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Mother and child

Dynasty : Pala, Bengal
Peroid : Late Medieval 1000 CE
Material : Stone
Location : National Museum
Current Location : National Museum
Description :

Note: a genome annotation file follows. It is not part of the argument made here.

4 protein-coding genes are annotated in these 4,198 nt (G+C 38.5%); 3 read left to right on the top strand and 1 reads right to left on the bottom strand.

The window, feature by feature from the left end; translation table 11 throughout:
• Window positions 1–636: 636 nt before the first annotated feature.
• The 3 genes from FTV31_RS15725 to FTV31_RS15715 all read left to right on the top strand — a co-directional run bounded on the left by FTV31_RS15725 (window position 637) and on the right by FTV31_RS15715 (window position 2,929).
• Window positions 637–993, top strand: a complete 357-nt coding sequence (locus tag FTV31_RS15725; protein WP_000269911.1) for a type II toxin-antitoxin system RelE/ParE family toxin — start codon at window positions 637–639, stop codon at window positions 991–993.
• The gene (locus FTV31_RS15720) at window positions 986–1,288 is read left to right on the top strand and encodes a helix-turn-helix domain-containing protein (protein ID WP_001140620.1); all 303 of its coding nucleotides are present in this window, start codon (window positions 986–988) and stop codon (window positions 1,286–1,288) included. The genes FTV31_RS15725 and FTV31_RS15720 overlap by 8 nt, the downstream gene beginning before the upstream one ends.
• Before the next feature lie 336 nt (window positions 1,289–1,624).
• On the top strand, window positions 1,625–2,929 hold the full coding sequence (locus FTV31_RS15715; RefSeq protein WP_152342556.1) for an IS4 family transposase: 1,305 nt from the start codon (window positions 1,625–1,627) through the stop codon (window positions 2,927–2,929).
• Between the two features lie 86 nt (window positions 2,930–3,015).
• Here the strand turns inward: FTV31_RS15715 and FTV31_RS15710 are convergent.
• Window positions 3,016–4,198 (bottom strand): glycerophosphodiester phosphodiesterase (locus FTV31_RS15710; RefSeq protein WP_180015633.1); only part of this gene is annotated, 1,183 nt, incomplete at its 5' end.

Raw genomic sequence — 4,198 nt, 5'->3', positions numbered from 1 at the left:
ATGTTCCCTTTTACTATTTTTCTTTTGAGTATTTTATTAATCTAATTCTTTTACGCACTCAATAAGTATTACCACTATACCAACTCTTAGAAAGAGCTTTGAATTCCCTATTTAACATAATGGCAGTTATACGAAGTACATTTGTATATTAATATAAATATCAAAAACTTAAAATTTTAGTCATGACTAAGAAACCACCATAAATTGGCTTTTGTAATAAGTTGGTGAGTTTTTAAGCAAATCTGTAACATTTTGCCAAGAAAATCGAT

The Pala Empire originated from 8th to 10th century CE and controlled the regions of Bihar and Bengal. The name Pala is the synonym for ‘protector’ and was used as an ending to the names of all Pala monarchs. The founder of the Pala dynasty is Gopala. The administration during Pala dynasty introduced feudal economy due to which trade declined and an agro economy flourished. Their administration was monarchical in nature and social conditions were quite peaceful. Art and architecture was highly encouraged which was identified by Pala School of Sculptural Art. Both Buddhism and Hinduism existed in the period. Slab carved in high relief showing a mother child. In the centre, the mother is reclining on a cushioned seat supporting her head on a pillow and her left hand. In the right raised hand, she holds the stem of a lotus. A child is shown lying flat to her left, with raised knees. The mother is profusely ornamented and wears a tiara-like head-dress, circular earrings with floral motifs, heavy necklace, armlets, bracelets, yajnopavita, a broad girdle with tassels and anklets. Her costume consists of a scarf around the shoulders, stanottariya, and a lower garment reaching to the ankles. A kneeling female attendant is rubbing her raised left foot. The hair of the mother is tied into a large loop behind the head. The sides of the cot are carved with creeper designs. To the proper right, stands a female chauri-bearer on a full-blown lotus, in the tribhanga posture, her left hand resting on the hip. To the extreme left, on a full-blown lotus, stands another female attendant holding a fan in her raised right hand, while her left hand is placed on the hip. Her legs are crossed. On the top is a frieze of seated figures depicting the navagrahas on double-lotus pedestals, flanked by a Siva linga to the left and Ganesha and another figure to the right. Below the cot is another frieze is depicting a cymbal player, a drummer and a dancer in the middle; two female kneeling figures with folded hands to the right; and a large bowl, purnaghata etc. to the left.